Top of the list of “meet-a-bles” was The Duke. John Wayne was, to me anyway, the master of reacting. He also had a knack (one that was enhanced by his “script doctor”) of speaking in very natural tones, but with that Duke cadence that will be forever remembered.

Dean Martin ran a close second. Again, mainly because of the almost lackadaisical way he had of delivering his dialogue. I am talking about his better films here. His method of delivery was so natural, it was as though he had not memorised dialogue, but made it up as he went along.

Richard Burton, with that beautiful voice, enthralled me literally from the first second I heard him speak. I wanted more than anything to see him in Camelot. When I think of actors his name is always first on the list, closely followed by Lawrence Olivier, Richard Harris, Sean Connery and Michael Caine. All actors I so intensely admired and would have given anything to have worked with.

And who could forget the man with the sing-song, musical voice Peter O’Toole. This long lanky actor was also in the league of Oliver and Connery and Burton and Caine. Mr O’Toole announce today that he is retiring from acting. Another legend gone. The world has lost a great actor, not through death, but from age.

There was only one actress that fell into both categories and that was Elizabeth Taylor. My high school drama teacher had worked with her and she swore that they were the same age until suddenly Ms Taylor started getting younger each year. I don’t know about that, but I do know that Pat Collier still thought very highly of Ms Taylor and would sing her praises monthly.

I actually saw Sean Connery in a Holiday Inn restaurant/bar in Alamogordo New Mexico in 1981. He walked within a foot of my and a friends table. Even out of make-up and sans toupee he commanded the room. I was so shocked by his appearance in this out of the way place,  that I was practically speechless. I found out later that he was making a film with Katherine Ross and Robert Conradat the White Sands National Park.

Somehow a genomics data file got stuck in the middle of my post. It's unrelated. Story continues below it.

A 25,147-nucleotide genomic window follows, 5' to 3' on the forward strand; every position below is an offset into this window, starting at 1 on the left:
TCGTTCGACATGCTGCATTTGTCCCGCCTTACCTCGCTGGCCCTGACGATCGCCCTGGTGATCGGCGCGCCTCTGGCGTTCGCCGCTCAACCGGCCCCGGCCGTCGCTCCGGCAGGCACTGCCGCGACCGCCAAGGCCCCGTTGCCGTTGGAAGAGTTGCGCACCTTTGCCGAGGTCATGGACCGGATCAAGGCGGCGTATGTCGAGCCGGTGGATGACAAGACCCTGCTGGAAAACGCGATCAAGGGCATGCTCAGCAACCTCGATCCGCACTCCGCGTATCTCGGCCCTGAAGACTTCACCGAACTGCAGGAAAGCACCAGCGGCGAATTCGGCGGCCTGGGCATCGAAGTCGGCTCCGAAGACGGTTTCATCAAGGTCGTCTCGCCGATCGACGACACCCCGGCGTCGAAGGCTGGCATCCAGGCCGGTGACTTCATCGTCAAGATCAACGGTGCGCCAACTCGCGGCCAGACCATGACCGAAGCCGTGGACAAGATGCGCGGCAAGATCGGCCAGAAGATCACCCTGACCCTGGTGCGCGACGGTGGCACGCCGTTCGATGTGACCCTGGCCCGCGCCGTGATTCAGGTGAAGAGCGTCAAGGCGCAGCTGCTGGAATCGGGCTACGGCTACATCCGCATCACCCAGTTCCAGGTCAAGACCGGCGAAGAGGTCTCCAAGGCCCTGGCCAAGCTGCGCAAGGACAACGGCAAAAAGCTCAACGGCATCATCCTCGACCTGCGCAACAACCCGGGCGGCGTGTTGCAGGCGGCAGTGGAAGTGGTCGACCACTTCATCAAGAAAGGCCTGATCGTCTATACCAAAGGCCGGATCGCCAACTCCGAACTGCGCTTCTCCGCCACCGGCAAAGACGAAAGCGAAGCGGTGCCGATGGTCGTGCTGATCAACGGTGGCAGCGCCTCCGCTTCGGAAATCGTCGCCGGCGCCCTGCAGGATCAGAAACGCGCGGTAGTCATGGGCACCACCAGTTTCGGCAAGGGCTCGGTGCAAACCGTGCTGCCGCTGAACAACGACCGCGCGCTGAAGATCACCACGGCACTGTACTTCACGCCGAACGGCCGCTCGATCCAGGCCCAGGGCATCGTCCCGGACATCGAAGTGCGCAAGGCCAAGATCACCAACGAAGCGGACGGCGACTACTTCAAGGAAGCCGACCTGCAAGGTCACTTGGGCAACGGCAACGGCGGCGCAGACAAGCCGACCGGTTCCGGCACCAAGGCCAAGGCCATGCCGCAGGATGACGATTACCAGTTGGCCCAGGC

Of course most of the actors I wanted to meet are all gone. They are treading the boards on some other plain of existence or they have “semi” retired. Of course I never really got into the business enough to insure I met anyone. I have met and auditioned for Jonathan Demme. The year was 1976 and the film was Fighting Mad with Peter Fonda.

I got the part, after a very patient Jonathan kept making me re-read it. He kept reminding me that I wasn’t on a stage so I had to tone down my performance. I left thinking I had blown it. It was a good part too. I was going to be saved by Peter Fonda’s character at the beginning of the film. I got the phone call two weeks later and went in to sign the contract with my dad.

Alas, I never got to work on that film. Due to money problems, the company (Palo Alto Productions) started cutting costs where they could and got a young stuntman to do my scene – presumably cheaper than if I had done it. I found this out from a friend of mine who was a Gopher on the film.

I have since worked on small things here and there. Life, love and the support of first one family and then another sort of side tracked me from my “artistic pursuit.” I am slowly and hesitantly backing into my first love. Writing. Before I had decided in my youth to tread the boards, being a writer was my big dream.

Sean Connery at the 2008 Edinburgh Internation...
Sean Connery at the 2008 Edinburgh International Film Festival (Photo credit: Wikipedia)

Maybe one day, if I actually get my ageing butt in gear and start looking for it, I will get work acting again. But until that time, I’ll write my blogs and try to stretch my literary muscles in preparation to write the next great American or English novel.